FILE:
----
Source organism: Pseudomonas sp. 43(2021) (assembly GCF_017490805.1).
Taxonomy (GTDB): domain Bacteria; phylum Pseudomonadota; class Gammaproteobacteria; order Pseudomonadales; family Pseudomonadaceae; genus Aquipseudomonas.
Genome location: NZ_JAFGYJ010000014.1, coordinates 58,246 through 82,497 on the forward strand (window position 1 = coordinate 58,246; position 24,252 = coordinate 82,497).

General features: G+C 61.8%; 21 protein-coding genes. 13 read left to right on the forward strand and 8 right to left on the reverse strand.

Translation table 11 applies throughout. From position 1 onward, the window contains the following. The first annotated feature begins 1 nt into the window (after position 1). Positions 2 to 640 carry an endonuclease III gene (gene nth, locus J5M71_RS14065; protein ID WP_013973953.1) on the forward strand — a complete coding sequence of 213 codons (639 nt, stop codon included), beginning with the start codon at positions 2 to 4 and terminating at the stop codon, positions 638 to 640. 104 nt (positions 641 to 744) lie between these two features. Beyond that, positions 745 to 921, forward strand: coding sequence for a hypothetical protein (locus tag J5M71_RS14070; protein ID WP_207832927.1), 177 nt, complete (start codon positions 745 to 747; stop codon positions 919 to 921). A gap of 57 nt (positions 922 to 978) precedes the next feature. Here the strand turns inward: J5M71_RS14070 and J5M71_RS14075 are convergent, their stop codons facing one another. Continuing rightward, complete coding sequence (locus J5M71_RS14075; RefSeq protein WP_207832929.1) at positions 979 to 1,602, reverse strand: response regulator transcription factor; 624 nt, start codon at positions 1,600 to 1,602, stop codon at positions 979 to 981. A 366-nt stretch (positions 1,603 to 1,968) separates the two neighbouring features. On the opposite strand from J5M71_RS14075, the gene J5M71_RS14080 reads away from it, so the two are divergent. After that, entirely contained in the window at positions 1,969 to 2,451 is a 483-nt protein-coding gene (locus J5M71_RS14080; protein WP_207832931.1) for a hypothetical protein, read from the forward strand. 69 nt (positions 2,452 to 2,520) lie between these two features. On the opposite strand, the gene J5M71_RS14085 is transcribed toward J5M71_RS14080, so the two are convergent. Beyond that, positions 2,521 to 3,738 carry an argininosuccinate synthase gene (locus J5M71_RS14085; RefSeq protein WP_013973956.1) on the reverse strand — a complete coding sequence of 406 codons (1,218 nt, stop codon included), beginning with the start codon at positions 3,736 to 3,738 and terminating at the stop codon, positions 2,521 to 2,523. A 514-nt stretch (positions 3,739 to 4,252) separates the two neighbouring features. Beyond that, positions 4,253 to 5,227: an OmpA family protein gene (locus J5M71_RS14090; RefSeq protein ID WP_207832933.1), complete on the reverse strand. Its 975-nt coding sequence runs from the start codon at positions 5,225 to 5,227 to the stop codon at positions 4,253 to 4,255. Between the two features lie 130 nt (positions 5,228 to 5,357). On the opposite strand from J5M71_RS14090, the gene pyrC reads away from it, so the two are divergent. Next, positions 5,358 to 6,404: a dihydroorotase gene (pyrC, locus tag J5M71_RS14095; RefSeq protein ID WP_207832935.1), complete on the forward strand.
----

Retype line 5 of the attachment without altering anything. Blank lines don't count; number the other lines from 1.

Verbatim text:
Translation table 11 applies throughout. From position 1 onward, the window contains the following. The first annotated feature begins 1 nt into the window (after position 1). Positions 2 to 640 carry an endonuclease III gene (gene nth, locus J5M71_RS14065; protein ID WP_013973953.1) on the forward strand — a complete coding sequence of 213 codons (639 nt, stop codon included), beginning with the start codon at positions 2 to 4 and terminating at the stop codon, positions 638 to 640. 104 nt (positions 641 to 744) lie between these two features. Beyond that, positions 745 to 921, forward strand: coding sequence for a hypothetical protein (locus tag J5M71_RS14070; protein ID WP_207832927.1), 177 nt, complete (start codon positions 745 to 747; stop codon positions 919 to 921). A gap of 57 nt (positions 922 to 978) precedes the next feature. Here the strand turns inward: J5M71_RS14070 and J5M71_RS14075 are convergent, their stop codons facing one another. Continuing rightward, complete coding sequence (locus J5M71_RS14075; RefSeq protein WP_207832929.1) at positions 979 to 1,602, reverse strand: response regulator transcription factor; 624 nt, start codon at positions 1,600 to 1,602, stop codon at positions 979 to 981. A 366-nt stretch (positions 1,603 to 1,968) separates the two neighbouring features. On the opposite strand from J5M71_RS14075, the gene J5M71_RS14080 reads away from it, so the two are divergent. After that, entirely contained in the window at positions 1,969 to 2,451 is a 483-nt protein-coding gene (locus J5M71_RS14080; protein WP_207832931.1) for a hypothetical protein, read from the forward strand. 69 nt (positions 2,452 to 2,520) lie between these two features. On the opposite strand, the gene J5M71_RS14085 is transcribed toward J5M71_RS14080, so the two are convergent. Beyond that, positions 2,521 to 3,738 carry an argininosuccinate synthase gene (locus J5M71_RS14085; RefSeq protein WP_013973956.1) on the reverse strand — a complete coding sequence of 406 codons (1,218 nt, stop codon included), beginning with the start codon at positions 3,736 to 3,738 and terminating at the stop codon, positions 2,521 to 2,523. A 514-nt stretch (positions 3,739 to 4,252) separates the two neighbouring features. Beyond that, positions 4,253 to 5,227: an OmpA family protein gene (locus J5M71_RS14090; RefSeq protein ID WP_207832933.1), complete on the reverse strand. Its 975-nt coding sequence runs from the start codon at positions 5,225 to 5,227 to the stop codon at positions 4,253 to 4,255. Between the two features lie 130 nt (positions 5,228 to 5,357). On the opposite strand from J5M71_RS14090, the gene pyrC reads away from it, so the two are divergent. Next, positions 5,358 to 6,404: a dihydroorotase gene (pyrC, locus tag J5M71_RS14095; RefSeq protein ID WP_207832935.1), complete on the forward strand.